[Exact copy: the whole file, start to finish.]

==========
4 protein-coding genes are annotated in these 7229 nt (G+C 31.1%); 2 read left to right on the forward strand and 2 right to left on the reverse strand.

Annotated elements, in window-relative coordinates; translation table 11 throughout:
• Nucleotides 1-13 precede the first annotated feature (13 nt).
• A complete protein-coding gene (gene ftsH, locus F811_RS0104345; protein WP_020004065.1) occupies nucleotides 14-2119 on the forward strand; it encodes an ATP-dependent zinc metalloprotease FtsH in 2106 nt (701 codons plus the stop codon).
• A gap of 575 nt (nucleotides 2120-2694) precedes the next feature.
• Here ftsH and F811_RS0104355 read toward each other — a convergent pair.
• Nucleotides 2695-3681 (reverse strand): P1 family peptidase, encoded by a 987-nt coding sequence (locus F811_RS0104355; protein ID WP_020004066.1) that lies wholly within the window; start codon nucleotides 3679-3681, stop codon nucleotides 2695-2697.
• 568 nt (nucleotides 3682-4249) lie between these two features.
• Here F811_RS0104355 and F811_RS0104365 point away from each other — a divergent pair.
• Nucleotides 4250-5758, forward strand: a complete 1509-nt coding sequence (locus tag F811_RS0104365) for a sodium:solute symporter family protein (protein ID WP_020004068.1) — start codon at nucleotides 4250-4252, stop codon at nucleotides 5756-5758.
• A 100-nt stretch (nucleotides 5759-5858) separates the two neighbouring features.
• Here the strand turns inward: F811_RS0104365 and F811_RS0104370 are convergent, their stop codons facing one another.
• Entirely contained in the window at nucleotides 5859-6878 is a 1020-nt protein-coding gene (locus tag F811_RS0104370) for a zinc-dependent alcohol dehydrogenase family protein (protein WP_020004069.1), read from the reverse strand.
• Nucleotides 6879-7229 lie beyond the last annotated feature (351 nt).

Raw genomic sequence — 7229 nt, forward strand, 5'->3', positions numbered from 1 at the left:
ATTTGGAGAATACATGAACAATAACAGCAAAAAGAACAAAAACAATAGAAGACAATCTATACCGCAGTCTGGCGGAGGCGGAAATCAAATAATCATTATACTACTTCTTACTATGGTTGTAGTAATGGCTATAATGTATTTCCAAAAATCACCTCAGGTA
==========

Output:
4 protein-coding genes are annotated in these 7229 nt (G+C 31.1%); 2 read left to right on the forward strand and 2 right to left on the reverse strand.

Annotated elements, in window-relative coordinates; translation table 11 throughout:
• Nucleotides 1-13 precede the first annotated feature (13 nt).
• A complete protein-coding gene (gene ftsH, locus F811_RS0104345; protein WP_020004065.1) occupies nucleotides 14-2119 on the forward strand; it encodes an ATP-dependent zinc metalloprotease FtsH in 2106 nt (701 codons plus the stop codon).
• A gap of 575 nt (nucleotides 2120-2694) precedes the next feature.
• Here ftsH and F811_RS0104355 read toward each other — a convergent pair.
• Nucleotides 2695-3681 (reverse strand): P1 family peptidase, encoded by a 987-nt coding sequence (locus F811_RS0104355; protein ID WP_020004066.1) that lies wholly within the window; start codon nucleotides 3679-3681, stop codon nucleotides 2695-2697.
• 568 nt (nucleotides 3682-4249) lie between these two features.
• Here F811_RS0104355 and F811_RS0104365 point away from each other — a divergent pair.
• Nucleotides 4250-5758, forward strand: a complete 1509-nt coding sequence (locus tag F811_RS0104365) for a sodium:solute symporter family protein (protein ID WP_020004068.1) — start codon at nucleotides 4250-4252, stop codon at nucleotides 5756-5758.
• A 100-nt stretch (nucleotides 5759-5858) separates the two neighbouring features.
• Here the strand turns inward: F811_RS0104365 and F811_RS0104370 are convergent, their stop codons facing one another.
• Entirely contained in the window at nucleotides 5859-6878 is a 1020-nt protein-coding gene (locus tag F811_RS0104370) for a zinc-dependent alcohol dehydrogenase family protein (protein WP_020004069.1), read from the reverse strand.
• Nucleotides 6879-7229 lie beyond the last annotated feature (351 nt).

Raw genomic sequence — 7229 nt, forward strand, 5'->3', positions numbered from 1 at the left:
ATTTGGAGAATACATGAACAATAACAGCAAAAAGAACAAAAACAATAGAAGACAATCTATACCGCAGTCTGGCGGAGGCGGAAATCAAATAATCATTATACTACTTCTTACTATGGTTGTAGTAATGGCTATAATGTATTTCCAAAAATCACCTCAGGTA